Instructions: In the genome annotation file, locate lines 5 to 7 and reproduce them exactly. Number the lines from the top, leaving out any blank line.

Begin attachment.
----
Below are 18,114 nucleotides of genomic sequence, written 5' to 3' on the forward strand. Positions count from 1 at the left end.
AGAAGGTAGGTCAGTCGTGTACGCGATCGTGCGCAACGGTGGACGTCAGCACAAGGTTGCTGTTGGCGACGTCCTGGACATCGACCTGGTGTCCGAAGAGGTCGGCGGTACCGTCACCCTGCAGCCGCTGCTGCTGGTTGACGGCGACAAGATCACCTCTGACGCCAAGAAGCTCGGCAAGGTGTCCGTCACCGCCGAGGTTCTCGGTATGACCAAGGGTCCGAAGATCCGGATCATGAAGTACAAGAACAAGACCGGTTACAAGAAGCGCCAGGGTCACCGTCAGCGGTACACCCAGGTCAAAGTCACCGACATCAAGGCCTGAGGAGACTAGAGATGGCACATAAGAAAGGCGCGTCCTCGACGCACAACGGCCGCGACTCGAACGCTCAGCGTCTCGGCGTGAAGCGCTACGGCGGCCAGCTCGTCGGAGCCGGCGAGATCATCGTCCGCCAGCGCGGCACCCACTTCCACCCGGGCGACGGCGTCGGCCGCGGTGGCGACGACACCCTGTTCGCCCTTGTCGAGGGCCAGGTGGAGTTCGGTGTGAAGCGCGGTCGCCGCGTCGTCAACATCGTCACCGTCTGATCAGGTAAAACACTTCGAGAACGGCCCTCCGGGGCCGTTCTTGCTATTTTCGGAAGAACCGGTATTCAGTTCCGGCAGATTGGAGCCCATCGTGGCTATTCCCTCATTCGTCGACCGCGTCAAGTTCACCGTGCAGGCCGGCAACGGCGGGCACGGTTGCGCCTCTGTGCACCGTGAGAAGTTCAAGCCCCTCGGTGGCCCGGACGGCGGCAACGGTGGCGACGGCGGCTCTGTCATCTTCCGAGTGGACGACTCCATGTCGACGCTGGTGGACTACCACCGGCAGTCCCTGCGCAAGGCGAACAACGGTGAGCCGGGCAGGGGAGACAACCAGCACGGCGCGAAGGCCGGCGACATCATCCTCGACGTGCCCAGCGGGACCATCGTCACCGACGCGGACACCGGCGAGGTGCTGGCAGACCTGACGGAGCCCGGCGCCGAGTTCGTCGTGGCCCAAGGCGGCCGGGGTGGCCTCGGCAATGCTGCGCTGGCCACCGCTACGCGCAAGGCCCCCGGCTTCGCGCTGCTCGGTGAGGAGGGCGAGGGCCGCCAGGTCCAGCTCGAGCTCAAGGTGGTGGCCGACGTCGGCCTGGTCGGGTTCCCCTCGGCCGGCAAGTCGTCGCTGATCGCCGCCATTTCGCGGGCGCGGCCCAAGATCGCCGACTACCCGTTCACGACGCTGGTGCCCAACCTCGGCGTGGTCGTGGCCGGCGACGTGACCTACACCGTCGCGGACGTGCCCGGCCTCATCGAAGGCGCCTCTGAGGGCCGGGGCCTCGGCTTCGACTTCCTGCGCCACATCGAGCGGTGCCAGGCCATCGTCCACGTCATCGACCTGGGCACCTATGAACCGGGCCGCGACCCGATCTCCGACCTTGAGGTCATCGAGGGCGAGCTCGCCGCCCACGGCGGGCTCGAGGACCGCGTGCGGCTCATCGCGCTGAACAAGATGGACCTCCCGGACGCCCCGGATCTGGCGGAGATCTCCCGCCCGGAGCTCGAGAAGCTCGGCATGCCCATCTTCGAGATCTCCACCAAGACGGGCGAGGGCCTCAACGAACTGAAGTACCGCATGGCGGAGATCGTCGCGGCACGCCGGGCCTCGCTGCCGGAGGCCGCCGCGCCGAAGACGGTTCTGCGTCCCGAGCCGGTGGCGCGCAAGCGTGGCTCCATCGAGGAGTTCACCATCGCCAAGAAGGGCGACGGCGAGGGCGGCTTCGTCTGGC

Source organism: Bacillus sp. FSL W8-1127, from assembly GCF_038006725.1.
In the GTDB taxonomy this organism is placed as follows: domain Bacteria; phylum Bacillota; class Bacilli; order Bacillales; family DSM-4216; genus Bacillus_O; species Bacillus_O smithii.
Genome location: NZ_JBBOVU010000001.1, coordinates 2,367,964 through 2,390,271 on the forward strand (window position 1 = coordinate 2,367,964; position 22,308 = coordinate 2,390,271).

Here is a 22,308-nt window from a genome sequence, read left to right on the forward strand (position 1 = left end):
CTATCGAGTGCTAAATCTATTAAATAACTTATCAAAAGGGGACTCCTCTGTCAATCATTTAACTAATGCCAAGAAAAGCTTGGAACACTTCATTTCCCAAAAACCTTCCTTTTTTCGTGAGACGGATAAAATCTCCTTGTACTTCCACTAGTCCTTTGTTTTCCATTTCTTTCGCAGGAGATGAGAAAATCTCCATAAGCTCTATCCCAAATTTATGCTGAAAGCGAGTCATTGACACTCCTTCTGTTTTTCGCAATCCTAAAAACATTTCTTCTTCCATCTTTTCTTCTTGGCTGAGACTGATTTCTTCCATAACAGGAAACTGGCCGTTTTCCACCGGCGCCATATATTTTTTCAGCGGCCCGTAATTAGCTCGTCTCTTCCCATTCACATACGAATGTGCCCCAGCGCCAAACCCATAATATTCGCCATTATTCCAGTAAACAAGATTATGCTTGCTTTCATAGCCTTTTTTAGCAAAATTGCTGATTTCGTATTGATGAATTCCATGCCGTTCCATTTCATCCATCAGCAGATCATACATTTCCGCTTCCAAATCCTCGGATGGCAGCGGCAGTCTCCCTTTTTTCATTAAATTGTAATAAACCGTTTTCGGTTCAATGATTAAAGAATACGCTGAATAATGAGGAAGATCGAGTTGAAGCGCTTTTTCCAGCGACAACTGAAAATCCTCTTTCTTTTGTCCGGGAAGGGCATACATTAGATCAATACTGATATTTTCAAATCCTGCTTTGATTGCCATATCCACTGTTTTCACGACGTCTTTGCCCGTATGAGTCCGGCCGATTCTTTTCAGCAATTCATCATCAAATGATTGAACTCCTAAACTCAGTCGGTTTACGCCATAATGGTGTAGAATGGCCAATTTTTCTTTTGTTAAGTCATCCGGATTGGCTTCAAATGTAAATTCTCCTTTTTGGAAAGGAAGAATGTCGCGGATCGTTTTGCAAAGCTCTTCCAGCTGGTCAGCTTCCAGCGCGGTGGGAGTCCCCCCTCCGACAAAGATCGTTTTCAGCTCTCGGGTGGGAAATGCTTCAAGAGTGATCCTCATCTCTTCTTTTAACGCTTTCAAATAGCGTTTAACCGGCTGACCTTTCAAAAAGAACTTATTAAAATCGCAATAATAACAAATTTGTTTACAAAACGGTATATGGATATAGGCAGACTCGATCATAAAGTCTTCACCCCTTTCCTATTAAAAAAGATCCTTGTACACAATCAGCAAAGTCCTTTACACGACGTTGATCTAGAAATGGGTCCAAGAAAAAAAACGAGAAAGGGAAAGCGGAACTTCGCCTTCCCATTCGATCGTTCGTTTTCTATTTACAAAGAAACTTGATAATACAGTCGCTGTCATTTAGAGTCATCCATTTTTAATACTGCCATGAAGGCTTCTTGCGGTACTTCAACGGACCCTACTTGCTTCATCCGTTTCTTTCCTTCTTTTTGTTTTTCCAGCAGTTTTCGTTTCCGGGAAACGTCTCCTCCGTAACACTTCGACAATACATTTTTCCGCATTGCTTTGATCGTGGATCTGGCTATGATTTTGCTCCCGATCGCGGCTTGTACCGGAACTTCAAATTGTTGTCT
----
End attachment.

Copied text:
Genome location: NZ_JBBOVU010000001.1, coordinates 2,367,964 through 2,390,271 on the forward strand (window position 1 = coordinate 2,367,964; position 22,308 = coordinate 2,390,271).

Here is a 22,308-nt window from a genome sequence, read left to right on the forward strand (position 1 = left end):
CTATCGAGTGCTAAATCTATTAAATAACTTATCAAAAGGGGACTCCTCTGTCAATCATTTAACTAATGCCAAGAAAAGCTTGGAACACTTCATTTCCCAAAAACCTTCCTTTTTTCGTGAGACGGATAAAATCTCCTTGTACTTCCACTAGTCCTTTGTTTTCCATTTCTTTCGCAGGAGATGAGAAAATCTCCATAAGCTCTATCCCAAATTTATGCTGAAAGCGAGTCATTGACACTCCTTCTGTTTTTCGCAATCCTAAAAACATTTCTTCTTCCATCTTTTCTTCTTGGCTGAGACTGATTTCTTCCATAACAGGAAACTGGCCGTTTTCCACCGGCGCCATATATTTTTTCAGCGGCCCGTAATTAGCTCGTCTCTTCCCATTCACATACGAATGTGCCCCAGCGCCAAACCCATAATATTCGCCATTATTCCAGTAAACAAGATTATGCTTGCTTTCATAGCCTTTTTTAGCAAAATTGCTGATTTCGTATTGATGAATTCCATGCCGTTCCATTTCATCCATCAGCAGATCATACATTTCCGCTTCCAAATCCTCGGATGGCAGCGGCAGTCTCCCTTTTTTCATTAAATTGTAATAAACCGTTTTCGGTTCAATGATTAAAGAATACGCTGAATAATGAGGAAGATCGAGTTGAAGCGCTTTTTCCAGCGACAACTGAAAATCCTCTTTCTTTTGTCCGGGAAGGGCATACATTAGATCAATACTGATATTTTCAAATCCTGCTTTGATTGCCATATCCACTGTTTTCACGACGTCTTTGCCCGTATGAGTCCGGCCGATTCTTTTCAGCAATTCATCATCAAATGATTGAACTCCTAAACTCAGTCGGTTTACGCCATAATGGTGTAGAATGGCCAATTTTTCTTTTGTTAAGTCATCCGGATTGGCTTCAAATGTAAATTCTCCTTTTTGGAAAGGAAGAATGTCGCGGATCGTTTTGCAAAGCTCTTCCAGCTGGTCAGCTTCCAGCGCGGTGGGAGTCCCCCCTCCGACAAAGATCGTTTTCAGCTCTCGGGTGGGAAATGCTTCAAGAGTGATCCTCATCTCTTCTTTTAACGCTTTCAAATAGCGTTTAACCGGCTGACCTTTCAAAAAGAACTTATTAAAATCGCAATAATAACAAATTTGTTTACAAAACGGTATATGGATATAGGCAGACTCGATCATAAAGTCTTCACCCCTTTCCTATTAAAAAAGATCCTTGTACACAATCAGCAAAGTCCTTTACACGACGTTGATCTAGAAATGGGTCCAAGAAAAAAAACGAGAAAGGGAAAGCGGAACTTCGCCTTCCCATTCGATCGTTCGTTTTCTATTTACAAAGAAACTTGATAATACAGTCGCTGTCATTTAGAGTCATCCATTTTTAATACTGCCATGAAGGCTTCTTGCGGTACTTCAACGGACCCTACTTGCTTCATCCGTTTCTTTCCTTCTTTTTGTTTTTCCAGCAGTTTTCGTTTCCGGGAAACGTCTCCTCCGTAACACTTCGACAATACATTTTTCCGCATTGCTTTGATCGTGGATCTGGCTATGATTTTGCTCCCGATCGCGGCTTGTACCGGAACTTCAAATTGTTGTCT